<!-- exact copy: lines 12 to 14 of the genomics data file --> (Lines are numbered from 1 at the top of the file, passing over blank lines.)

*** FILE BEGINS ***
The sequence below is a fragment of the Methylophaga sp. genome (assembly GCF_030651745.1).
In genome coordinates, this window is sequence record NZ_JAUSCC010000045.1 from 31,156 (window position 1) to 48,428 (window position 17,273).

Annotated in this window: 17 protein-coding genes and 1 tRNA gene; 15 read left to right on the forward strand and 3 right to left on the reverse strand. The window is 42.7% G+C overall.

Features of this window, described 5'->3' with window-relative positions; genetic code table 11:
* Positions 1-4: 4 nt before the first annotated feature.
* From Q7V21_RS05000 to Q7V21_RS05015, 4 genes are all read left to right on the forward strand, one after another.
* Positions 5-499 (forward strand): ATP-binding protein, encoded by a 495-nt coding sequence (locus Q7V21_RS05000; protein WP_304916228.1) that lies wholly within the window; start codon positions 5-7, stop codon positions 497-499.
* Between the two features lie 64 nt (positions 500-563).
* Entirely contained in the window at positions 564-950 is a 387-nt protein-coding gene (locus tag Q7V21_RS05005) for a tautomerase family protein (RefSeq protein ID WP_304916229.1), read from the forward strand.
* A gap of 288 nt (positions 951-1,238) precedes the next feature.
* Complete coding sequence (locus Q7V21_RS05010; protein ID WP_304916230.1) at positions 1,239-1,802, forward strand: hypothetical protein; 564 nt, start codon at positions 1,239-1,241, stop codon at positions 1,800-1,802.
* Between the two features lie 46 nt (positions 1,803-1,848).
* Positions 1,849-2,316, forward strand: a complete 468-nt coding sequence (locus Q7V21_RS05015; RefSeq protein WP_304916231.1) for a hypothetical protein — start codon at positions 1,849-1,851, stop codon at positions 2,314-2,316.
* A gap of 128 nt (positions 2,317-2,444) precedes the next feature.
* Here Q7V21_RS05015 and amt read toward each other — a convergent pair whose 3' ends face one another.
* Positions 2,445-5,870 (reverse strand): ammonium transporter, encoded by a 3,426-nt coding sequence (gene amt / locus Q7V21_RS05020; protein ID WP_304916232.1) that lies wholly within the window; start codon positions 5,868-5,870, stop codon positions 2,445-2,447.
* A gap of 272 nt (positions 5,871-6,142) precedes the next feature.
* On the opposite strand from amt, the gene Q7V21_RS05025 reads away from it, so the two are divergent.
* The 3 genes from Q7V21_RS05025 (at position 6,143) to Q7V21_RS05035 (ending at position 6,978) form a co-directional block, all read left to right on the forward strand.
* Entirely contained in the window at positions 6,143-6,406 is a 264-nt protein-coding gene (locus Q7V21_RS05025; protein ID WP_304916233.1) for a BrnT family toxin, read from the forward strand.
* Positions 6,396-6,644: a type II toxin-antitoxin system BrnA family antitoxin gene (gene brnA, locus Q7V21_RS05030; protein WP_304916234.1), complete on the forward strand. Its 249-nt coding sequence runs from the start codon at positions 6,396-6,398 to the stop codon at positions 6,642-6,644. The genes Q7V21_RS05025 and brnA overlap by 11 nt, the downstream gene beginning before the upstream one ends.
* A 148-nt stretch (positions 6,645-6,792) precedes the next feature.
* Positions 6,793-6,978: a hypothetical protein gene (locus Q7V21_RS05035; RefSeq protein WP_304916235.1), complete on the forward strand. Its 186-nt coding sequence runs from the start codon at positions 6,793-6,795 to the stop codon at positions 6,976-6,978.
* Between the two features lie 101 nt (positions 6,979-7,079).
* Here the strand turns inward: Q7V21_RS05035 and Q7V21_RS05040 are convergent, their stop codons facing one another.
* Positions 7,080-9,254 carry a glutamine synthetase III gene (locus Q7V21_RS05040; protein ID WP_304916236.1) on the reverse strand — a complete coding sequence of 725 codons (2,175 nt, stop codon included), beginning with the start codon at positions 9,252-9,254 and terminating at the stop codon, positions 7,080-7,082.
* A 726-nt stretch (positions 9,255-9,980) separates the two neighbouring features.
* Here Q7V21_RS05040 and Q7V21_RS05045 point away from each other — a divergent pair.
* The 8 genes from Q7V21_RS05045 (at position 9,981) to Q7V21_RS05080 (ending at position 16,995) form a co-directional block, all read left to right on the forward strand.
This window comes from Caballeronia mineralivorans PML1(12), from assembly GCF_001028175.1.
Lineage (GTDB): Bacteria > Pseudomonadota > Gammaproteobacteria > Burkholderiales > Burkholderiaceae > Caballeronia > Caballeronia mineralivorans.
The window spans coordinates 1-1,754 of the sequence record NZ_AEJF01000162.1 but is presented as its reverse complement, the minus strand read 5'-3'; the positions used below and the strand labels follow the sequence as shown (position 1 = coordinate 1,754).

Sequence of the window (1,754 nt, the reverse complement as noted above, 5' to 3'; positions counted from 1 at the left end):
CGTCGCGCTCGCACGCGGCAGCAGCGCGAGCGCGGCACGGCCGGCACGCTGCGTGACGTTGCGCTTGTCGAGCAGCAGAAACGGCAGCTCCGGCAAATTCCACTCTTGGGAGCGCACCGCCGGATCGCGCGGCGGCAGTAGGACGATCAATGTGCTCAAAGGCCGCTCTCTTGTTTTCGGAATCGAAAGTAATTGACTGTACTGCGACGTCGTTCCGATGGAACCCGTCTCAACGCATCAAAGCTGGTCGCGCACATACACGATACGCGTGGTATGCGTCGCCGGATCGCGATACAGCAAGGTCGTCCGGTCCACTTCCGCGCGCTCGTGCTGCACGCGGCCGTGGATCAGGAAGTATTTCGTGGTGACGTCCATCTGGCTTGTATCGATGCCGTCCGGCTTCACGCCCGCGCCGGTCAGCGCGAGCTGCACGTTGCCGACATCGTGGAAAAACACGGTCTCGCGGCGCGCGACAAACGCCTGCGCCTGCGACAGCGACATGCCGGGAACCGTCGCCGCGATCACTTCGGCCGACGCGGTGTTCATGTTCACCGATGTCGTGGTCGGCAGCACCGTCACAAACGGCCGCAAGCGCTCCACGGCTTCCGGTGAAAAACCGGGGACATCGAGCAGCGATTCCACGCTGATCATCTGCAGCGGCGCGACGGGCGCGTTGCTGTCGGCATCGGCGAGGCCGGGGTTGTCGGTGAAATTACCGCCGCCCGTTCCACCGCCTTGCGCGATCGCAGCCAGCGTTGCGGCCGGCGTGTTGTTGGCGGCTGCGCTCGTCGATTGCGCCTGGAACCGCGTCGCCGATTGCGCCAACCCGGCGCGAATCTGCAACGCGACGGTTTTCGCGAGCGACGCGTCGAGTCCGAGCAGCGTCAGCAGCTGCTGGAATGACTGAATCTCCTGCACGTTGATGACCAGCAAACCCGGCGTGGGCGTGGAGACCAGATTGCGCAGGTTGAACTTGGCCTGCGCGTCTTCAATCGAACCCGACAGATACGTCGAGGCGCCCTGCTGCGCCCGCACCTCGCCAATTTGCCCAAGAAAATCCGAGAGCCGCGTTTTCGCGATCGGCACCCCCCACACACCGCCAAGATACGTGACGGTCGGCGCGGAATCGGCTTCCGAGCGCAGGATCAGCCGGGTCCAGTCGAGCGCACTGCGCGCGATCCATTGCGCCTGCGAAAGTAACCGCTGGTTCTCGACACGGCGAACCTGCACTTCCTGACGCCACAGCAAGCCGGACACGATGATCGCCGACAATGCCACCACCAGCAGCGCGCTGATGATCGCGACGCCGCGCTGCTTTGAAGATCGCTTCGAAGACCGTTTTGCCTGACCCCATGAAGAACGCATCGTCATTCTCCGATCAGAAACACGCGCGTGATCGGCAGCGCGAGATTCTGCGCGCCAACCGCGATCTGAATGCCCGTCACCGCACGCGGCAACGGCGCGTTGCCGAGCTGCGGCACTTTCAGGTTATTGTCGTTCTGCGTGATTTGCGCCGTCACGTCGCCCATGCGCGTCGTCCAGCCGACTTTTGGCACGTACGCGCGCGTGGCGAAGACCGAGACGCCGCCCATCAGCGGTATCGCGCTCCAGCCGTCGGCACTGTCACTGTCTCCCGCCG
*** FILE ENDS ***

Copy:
* Between the two features lie 46 nt (positions 1,803-1,848).
* Positions 1,849-2,316, forward strand: a complete 468-nt coding sequence (locus Q7V21_RS05015; RefSeq protein WP_304916231.1) for a hypothetical protein — start codon at positions 1,849-1,851, stop codon at positions 2,314-2,316.
* A gap of 128 nt (positions 2,317-2,444) precedes the next feature.